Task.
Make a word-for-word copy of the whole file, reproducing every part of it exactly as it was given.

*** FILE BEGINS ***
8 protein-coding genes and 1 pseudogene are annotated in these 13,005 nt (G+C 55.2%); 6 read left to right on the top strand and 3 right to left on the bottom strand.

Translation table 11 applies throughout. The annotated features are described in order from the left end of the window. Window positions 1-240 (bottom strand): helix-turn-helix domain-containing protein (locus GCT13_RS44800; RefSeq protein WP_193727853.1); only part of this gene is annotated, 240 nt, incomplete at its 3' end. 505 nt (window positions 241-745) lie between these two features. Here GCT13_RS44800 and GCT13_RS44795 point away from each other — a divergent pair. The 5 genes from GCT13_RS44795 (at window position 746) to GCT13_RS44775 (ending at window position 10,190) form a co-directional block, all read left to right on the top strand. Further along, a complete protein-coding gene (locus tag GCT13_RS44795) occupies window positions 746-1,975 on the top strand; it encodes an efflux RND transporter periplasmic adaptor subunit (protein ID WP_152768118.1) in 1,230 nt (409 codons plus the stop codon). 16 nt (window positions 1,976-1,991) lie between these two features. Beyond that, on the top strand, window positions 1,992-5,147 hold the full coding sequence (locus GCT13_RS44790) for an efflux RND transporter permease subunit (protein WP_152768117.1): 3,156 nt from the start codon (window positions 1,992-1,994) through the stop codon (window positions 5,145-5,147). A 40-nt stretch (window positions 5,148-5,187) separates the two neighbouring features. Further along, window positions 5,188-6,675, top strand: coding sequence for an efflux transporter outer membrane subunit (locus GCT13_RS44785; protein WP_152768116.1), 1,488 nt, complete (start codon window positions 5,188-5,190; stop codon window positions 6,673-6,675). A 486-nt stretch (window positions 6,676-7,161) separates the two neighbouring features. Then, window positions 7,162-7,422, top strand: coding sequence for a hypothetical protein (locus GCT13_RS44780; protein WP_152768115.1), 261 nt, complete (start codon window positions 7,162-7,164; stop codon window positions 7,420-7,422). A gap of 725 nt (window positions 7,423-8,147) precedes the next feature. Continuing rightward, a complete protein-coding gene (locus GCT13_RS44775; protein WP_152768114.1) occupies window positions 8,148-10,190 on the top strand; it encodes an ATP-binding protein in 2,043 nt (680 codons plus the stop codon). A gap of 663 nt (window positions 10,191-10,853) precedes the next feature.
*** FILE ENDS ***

8 protein-coding genes and 1 pseudogene are annotated in these 13,005 nt (G+C 55.2%); 6 read left to right on the top strand and 3 right to left on the bottom strand.

Translation table 11 applies throughout. The annotated features are described in order from the left end of the window. Window positions 1-240 (bottom strand): helix-turn-helix domain-containing protein (locus GCT13_RS44800; RefSeq protein WP_193727853.1); only part of this gene is annotated, 240 nt, incomplete at its 3' end. 505 nt (window positions 241-745) lie between these two features. Here GCT13_RS44800 and GCT13_RS44795 point away from each other — a divergent pair. The 5 genes from GCT13_RS44795 (at window position 746) to GCT13_RS44775 (ending at window position 10,190) form a co-directional block, all read left to right on the top strand. Further along, a complete protein-coding gene (locus tag GCT13_RS44795) occupies window positions 746-1,975 on the top strand; it encodes an efflux RND transporter periplasmic adaptor subunit (protein ID WP_152768118.1) in 1,230 nt (409 codons plus the stop codon). 16 nt (window positions 1,976-1,991) lie between these two features. Beyond that, on the top strand, window positions 1,992-5,147 hold the full coding sequence (locus GCT13_RS44790) for an efflux RND transporter permease subunit (protein WP_152768117.1): 3,156 nt from the start codon (window positions 1,992-1,994) through the stop codon (window positions 5,145-5,147). A 40-nt stretch (window positions 5,148-5,187) separates the two neighbouring features. Further along, window positions 5,188-6,675, top strand: coding sequence for an efflux transporter outer membrane subunit (locus GCT13_RS44785; protein WP_152768116.1), 1,488 nt, complete (start codon window positions 5,188-5,190; stop codon window positions 6,673-6,675). A 486-nt stretch (window positions 6,676-7,161) separates the two neighbouring features. Then, window positions 7,162-7,422, top strand: coding sequence for a hypothetical protein (locus GCT13_RS44780; protein WP_152768115.1), 261 nt, complete (start codon window positions 7,162-7,164; stop codon window positions 7,420-7,422). A gap of 725 nt (window positions 7,423-8,147) precedes the next feature. Continuing rightward, a complete protein-coding gene (locus GCT13_RS44775; protein WP_152768114.1) occupies window positions 8,148-10,190 on the top strand; it encodes an ATP-binding protein in 2,043 nt (680 codons plus the stop codon). A gap of 663 nt (window positions 10,191-10,853) precedes the next feature.